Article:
History Professor Shuffle

The History Professor Shuffle III: Professor Hardin

Today we continue with our third installment of “The History Professor Shuffle.” This time, Professor Hardin explains what her shuffle came up with.


I’ve had iTunes since my mom gave me an iPod as a gift for starting grad school. At the time I had a 5-CD changer (and before that mixtapes my friends made by recording songs off the radio). While writing my master’s thesis and studying for the preliminary qualifying exams, I made an iTunes playlist for reading and one for writing in which the songs either didn’t have lyrics or were in Portuguese, since I don’t speak it and wouldn’t get distracted. I’ve added a few new albums since then, but still have mostly older ones.

1) Cocteau Twins, “Cherry-Coloured Funk” (1990)

The Cocteau Twins came up since I copied four of their CDs onto iTunes. It’s beautiful music that I put on the reading playlist since you often can’t understand what the vocalist is singing, which is their intentional effect. They were popular amongst my friends in college at UT–Austin.

Historical connection: Wikipedia says the singing style resembles traditions of speaking in tongues.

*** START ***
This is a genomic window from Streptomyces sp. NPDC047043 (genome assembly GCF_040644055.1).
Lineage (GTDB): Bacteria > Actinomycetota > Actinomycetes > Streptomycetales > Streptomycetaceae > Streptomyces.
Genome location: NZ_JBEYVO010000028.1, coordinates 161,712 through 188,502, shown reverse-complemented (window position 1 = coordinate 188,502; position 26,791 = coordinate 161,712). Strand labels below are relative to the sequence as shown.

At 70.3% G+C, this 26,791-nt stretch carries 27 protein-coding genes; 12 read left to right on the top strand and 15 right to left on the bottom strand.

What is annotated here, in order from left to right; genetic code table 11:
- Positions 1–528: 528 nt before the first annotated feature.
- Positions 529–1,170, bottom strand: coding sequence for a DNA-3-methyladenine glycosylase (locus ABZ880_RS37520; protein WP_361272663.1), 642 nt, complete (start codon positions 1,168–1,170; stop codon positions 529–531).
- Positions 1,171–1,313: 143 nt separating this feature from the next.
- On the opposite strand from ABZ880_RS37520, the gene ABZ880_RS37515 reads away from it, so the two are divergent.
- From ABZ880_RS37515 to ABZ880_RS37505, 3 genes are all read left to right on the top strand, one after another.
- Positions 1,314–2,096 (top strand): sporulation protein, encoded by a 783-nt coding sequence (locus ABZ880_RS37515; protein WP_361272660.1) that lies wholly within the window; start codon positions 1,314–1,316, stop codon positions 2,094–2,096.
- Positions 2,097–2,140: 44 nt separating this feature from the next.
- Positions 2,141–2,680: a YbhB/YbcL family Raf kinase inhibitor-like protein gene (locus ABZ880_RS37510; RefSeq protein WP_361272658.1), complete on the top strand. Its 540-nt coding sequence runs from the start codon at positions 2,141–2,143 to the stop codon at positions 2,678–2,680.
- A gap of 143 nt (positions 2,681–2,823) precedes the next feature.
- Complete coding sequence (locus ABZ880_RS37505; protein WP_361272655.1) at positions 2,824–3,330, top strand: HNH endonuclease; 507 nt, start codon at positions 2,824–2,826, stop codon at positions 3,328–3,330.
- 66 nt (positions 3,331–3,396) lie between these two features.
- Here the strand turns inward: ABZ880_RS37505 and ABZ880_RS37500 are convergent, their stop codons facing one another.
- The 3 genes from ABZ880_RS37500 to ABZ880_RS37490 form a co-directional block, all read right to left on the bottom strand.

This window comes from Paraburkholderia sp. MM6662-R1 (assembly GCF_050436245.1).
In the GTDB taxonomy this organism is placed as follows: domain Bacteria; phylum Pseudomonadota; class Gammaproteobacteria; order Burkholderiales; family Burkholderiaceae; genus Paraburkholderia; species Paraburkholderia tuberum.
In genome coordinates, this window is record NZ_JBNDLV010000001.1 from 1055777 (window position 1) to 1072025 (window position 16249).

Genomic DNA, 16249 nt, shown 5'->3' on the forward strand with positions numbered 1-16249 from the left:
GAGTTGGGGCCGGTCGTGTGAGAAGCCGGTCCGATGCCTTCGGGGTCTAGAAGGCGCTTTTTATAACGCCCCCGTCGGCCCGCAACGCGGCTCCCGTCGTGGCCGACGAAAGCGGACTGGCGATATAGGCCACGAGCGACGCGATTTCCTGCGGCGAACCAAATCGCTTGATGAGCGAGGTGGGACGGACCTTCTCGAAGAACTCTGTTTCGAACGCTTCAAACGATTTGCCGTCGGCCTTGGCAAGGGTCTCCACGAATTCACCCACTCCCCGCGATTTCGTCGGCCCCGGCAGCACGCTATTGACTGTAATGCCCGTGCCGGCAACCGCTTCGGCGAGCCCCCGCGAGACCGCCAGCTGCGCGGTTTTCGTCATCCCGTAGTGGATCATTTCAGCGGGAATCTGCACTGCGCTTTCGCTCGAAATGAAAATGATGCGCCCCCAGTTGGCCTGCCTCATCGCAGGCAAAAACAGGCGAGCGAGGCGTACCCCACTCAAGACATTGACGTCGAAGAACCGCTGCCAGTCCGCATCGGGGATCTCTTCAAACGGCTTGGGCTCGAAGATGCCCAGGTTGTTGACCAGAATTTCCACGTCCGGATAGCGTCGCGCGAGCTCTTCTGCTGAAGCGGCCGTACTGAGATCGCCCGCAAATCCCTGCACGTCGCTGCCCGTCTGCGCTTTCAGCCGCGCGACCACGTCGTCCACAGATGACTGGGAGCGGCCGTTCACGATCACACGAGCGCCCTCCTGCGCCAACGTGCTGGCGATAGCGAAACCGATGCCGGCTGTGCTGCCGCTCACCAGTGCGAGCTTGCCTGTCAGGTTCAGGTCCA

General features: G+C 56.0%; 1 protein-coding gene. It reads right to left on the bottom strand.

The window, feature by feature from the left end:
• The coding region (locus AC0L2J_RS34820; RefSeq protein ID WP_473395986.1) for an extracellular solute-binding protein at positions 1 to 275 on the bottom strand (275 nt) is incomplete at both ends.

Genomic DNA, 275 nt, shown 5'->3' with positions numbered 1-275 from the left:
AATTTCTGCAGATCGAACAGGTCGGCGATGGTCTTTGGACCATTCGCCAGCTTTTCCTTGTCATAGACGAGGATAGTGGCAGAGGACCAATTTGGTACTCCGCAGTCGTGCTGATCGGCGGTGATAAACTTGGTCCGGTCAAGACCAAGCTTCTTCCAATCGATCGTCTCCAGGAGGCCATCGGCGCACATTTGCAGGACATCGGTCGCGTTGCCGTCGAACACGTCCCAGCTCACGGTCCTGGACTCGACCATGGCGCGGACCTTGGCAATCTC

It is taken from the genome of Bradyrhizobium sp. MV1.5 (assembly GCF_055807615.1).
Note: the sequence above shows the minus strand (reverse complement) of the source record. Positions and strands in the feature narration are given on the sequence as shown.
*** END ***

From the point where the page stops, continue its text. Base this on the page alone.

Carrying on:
2) Lucinda Williams, “Essence” (2001)

I have all of her CDs. This song comes from a more recent one. She was the first musician I ever saw live when I was back in high school. La Zona Rosa was one of the few music venues that had all-ages shows. Her father was a poet and you can tell the influence in her lyrics.

Historical connection: The song is about drug addiction, which is definitely a wide-spread historical phenomenon.

3) Baaba Maal, “Demgalam” (1989)

He is one of the few major Senegalese artists who consistently sings in Pulaar more than Wolof.

Historical connection: The title, also spelled “demngalam,” means “my language,” and thus asserts pride in the Pulaar language and in Fulbe (Fulani) identity, which is based in part on pastoralism. My album’s version has a cow mooing at the end! Even though as a historian of Africa I don’t like to say this, I have to admit that agropastoralism has been fundamental to life in the Sahel “for thousands of years.” Today people still make it work, despite many challenges, just as they dealt with other changes in the past.